Great post Tasha! I agree with Lindsay and Alyx that some of the comments you've gotten on your previous posts, while disheartening, just go to show us how important (and awesome!) your blog series is.

On another note, anyone who didn't consider Chandra Wilson to be smoking hot before is going to have to rethink things now that they've seen this photo! I want someone to make me a copy of that dress super bad. Yowza!

Kelsey Wallace, Web Editor

<i>Ask me about our <a href="">Comments Policy</a>!</i>


thank you, tasha, for helping to create some saner, safer discussion of FA in relation to pop culture. i'm always astounded at the level of fat hate that can exist in otherwise boundary-pushing, feminist/womanist spaces.

it's great that this is

it's great that this is prompting a good discussion of FA - but i'd hope that we could exclude ableist language from this discussion. implying the previous discussion was flawed not because it stigmatized fat but because it was "insane" (or "less sane") is a slur against those with mental illness - many of whom support FA themselves!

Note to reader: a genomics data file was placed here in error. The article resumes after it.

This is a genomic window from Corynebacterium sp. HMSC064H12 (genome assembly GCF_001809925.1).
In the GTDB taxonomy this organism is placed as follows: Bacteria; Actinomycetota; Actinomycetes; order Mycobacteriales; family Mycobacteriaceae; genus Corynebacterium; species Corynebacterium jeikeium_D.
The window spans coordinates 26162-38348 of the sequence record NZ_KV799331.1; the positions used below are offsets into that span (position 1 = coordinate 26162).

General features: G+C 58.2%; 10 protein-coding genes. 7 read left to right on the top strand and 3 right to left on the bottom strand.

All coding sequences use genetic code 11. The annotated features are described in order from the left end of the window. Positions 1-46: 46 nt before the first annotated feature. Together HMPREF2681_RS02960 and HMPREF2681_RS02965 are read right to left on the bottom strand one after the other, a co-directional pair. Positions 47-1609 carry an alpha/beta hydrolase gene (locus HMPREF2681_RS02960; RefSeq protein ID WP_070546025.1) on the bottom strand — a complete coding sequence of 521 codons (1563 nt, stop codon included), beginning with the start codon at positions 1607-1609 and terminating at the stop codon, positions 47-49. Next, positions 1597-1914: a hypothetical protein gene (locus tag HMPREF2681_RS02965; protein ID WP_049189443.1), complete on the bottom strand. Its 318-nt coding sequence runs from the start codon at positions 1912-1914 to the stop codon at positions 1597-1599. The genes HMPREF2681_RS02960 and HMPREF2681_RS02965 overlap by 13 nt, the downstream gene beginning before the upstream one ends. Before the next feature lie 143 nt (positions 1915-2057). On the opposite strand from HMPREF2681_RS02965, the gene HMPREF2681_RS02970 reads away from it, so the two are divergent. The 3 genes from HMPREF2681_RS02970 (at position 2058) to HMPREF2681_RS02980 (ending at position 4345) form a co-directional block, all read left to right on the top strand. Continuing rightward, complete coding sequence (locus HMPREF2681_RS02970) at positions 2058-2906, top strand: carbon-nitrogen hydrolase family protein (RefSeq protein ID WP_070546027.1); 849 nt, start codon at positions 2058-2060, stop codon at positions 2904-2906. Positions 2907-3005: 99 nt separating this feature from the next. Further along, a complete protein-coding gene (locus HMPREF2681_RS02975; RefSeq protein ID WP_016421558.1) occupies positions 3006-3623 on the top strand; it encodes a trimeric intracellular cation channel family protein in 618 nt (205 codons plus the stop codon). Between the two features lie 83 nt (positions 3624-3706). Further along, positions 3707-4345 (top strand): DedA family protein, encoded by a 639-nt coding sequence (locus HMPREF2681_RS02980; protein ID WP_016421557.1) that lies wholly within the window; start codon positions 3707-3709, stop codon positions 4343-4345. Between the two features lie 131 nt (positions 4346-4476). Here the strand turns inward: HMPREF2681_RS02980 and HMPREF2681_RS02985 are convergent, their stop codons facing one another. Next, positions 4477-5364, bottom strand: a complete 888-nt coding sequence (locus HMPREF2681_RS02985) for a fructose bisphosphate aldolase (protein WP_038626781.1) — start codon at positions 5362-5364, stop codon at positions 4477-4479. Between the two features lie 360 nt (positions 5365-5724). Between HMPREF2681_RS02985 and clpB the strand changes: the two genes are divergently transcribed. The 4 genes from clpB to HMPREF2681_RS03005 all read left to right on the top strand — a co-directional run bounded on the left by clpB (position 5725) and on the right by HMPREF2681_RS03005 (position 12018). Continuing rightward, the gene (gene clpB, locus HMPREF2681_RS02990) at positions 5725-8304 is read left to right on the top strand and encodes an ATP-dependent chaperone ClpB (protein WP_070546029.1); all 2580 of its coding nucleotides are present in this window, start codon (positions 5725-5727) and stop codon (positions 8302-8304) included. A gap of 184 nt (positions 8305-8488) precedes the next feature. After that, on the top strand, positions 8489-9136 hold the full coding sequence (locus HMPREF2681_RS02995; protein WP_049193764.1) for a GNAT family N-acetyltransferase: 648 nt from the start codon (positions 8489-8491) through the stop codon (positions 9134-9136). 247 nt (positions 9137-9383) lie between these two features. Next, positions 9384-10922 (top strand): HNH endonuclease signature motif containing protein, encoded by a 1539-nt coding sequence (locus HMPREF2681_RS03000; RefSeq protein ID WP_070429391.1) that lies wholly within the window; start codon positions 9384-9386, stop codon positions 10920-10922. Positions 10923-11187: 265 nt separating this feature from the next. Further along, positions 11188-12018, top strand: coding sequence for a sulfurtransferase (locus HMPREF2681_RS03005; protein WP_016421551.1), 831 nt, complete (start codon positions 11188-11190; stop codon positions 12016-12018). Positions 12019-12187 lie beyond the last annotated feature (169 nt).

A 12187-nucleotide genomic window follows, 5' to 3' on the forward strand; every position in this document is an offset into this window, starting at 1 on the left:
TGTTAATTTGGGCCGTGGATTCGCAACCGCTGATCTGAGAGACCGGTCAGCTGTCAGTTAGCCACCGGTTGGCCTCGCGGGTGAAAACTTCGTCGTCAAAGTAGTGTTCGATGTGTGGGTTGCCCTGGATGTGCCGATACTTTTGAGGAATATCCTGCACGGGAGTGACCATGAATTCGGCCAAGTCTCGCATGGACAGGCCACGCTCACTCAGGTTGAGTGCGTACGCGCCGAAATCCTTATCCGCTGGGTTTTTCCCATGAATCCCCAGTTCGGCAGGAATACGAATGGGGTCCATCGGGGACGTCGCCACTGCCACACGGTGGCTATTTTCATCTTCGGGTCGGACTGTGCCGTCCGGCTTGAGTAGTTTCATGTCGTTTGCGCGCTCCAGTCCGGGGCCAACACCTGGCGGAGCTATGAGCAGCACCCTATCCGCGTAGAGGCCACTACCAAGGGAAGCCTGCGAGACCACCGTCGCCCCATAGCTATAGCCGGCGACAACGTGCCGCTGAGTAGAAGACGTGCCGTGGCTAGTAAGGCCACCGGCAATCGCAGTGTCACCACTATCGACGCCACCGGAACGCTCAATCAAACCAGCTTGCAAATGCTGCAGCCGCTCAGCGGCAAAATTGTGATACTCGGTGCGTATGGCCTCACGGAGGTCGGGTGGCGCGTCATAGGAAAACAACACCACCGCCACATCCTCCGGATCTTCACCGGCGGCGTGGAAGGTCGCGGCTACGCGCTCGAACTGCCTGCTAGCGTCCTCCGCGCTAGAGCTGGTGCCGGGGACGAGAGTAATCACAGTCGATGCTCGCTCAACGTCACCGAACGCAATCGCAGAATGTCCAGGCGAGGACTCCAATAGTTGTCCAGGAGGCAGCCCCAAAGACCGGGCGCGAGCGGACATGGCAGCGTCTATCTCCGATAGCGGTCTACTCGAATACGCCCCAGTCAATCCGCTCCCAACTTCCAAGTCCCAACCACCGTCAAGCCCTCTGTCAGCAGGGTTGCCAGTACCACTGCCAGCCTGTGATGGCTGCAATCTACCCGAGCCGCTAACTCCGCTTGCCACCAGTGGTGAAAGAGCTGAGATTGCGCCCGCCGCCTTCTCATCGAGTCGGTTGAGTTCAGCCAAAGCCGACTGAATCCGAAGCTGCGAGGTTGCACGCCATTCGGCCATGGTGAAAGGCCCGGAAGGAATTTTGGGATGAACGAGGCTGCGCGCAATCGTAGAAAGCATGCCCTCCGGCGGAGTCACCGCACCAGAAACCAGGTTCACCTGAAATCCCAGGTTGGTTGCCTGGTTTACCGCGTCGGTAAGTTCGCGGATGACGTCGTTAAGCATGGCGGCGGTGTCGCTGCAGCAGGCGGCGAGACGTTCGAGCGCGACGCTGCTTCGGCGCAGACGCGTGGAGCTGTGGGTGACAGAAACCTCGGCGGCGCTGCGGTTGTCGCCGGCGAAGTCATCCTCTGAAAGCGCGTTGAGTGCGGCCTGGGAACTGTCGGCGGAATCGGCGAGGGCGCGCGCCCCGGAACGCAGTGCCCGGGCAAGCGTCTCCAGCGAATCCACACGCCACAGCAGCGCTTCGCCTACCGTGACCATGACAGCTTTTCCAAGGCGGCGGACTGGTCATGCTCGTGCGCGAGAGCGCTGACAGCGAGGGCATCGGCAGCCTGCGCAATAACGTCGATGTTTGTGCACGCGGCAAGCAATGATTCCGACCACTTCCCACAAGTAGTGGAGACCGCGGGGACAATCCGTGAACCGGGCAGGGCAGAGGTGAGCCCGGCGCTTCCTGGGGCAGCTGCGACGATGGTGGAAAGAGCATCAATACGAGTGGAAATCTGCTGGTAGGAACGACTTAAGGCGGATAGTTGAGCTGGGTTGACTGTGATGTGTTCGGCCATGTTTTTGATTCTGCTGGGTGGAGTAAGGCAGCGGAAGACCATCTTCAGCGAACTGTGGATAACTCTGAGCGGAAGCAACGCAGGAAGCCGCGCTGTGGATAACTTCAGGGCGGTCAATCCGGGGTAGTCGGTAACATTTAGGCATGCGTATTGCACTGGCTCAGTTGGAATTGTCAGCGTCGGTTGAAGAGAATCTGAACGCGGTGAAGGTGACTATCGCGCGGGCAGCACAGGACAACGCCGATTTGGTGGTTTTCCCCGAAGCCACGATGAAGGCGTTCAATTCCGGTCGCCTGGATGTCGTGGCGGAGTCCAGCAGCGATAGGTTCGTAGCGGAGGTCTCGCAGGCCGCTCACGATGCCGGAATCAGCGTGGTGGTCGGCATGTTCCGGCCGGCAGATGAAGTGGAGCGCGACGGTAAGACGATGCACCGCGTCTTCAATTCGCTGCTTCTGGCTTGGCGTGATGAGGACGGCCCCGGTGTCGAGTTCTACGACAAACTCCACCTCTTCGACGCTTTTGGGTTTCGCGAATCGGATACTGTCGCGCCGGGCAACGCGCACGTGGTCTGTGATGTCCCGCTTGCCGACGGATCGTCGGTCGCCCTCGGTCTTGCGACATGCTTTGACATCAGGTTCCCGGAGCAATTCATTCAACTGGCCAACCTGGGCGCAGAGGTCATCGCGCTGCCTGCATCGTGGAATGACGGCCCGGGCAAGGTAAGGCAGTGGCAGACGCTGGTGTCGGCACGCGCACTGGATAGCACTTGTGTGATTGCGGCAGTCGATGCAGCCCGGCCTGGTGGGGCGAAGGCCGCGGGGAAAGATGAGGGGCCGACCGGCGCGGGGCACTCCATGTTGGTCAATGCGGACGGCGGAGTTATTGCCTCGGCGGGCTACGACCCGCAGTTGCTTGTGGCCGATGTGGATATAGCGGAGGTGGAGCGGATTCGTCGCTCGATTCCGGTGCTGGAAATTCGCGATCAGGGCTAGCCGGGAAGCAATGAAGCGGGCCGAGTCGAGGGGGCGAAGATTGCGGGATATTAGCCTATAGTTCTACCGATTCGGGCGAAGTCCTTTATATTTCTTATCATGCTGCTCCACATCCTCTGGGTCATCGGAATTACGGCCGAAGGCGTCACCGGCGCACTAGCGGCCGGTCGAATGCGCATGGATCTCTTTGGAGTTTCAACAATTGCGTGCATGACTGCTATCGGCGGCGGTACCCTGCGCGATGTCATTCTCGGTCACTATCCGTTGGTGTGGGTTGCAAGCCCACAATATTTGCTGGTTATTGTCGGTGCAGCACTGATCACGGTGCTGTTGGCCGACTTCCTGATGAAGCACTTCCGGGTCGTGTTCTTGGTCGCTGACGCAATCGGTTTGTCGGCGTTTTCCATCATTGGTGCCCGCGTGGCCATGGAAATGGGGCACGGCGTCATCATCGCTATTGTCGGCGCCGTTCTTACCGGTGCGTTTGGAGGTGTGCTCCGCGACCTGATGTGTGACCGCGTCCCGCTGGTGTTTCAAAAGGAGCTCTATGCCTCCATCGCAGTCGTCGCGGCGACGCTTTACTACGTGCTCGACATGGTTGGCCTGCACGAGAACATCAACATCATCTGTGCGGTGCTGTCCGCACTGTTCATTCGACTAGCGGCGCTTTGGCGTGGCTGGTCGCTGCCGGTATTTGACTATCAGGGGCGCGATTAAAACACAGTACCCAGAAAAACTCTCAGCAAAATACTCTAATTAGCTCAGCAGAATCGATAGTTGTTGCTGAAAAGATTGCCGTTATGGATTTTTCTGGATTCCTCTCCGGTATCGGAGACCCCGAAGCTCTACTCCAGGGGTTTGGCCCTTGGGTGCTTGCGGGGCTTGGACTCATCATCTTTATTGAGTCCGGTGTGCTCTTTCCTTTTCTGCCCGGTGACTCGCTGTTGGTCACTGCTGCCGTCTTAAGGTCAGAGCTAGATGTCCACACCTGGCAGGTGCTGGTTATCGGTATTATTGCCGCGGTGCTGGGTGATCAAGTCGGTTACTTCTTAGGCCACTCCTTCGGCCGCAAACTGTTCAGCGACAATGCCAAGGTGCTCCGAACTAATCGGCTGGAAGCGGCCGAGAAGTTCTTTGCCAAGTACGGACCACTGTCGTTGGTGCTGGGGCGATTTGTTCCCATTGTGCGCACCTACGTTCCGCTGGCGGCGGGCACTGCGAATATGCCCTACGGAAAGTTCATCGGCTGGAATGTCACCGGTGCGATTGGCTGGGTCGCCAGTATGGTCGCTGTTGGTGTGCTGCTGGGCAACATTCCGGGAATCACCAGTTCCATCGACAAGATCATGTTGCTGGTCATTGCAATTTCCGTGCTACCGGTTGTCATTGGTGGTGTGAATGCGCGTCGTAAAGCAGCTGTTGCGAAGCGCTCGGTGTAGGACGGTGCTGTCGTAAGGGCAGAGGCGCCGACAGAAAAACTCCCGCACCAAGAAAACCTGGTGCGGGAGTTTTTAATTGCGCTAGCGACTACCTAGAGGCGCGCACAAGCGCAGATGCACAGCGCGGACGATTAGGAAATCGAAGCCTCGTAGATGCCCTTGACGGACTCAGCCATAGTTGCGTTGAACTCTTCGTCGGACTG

good point

thanks for pointing that out, abby jean. i was riffing on "safe, sane, consensual" without opposite-of-insane overtones. as someone with mental health issues, i'm still grappling with nuts/insane/crazy as colloquial or as disablist and haven't come to my own comfortable conclusions yet.

I completely agree. When

I completely agree. When we're trying to talk about a group of people stigmatized by their size in a more positive way, why take such a negative turn by stigmatizing people diagnosed with a mental illness at the same time? It seems contradictory to what a publication like Bitch is trying to do, and the opposite of creating a safe environment.

and then again

i find it bewildering that my own disclaimer and notion of reclaiming is being dismissed in a discussion about reclaiming and the power of language to shame!


Nice response! It is interesting how offensive those comments can be when they were probably coming from a pretty honest and well-meaning place. Thanks for such thoughtful discussion. I struggle with body issues as well and fear for how society's and pop culture's effect on the images in general will influence my daughter (who is almost two - So, there's time.). I will definitely keep an eye on this thread as it continues. Thanks again!

Re: WoW! by Zac